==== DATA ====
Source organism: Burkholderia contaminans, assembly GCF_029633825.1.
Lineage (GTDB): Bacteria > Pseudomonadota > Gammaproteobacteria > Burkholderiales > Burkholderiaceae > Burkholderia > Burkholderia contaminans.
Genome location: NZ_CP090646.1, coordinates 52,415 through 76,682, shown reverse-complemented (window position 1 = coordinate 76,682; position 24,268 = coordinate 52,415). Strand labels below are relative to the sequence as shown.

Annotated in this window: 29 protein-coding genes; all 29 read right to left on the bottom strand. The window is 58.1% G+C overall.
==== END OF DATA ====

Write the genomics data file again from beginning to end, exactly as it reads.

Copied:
Source organism: Burkholderia contaminans, assembly GCF_029633825.1.
Lineage (GTDB): Bacteria > Pseudomonadota > Gammaproteobacteria > Burkholderiales > Burkholderiaceae > Burkholderia > Burkholderia contaminans.
Genome location: NZ_CP090646.1, coordinates 52,415 through 76,682, shown reverse-complemented (window position 1 = coordinate 76,682; position 24,268 = coordinate 52,415). Strand labels below are relative to the sequence as shown.

Annotated in this window: 29 protein-coding genes; all 29 read right to left on the bottom strand. The window is 58.1% G+C overall.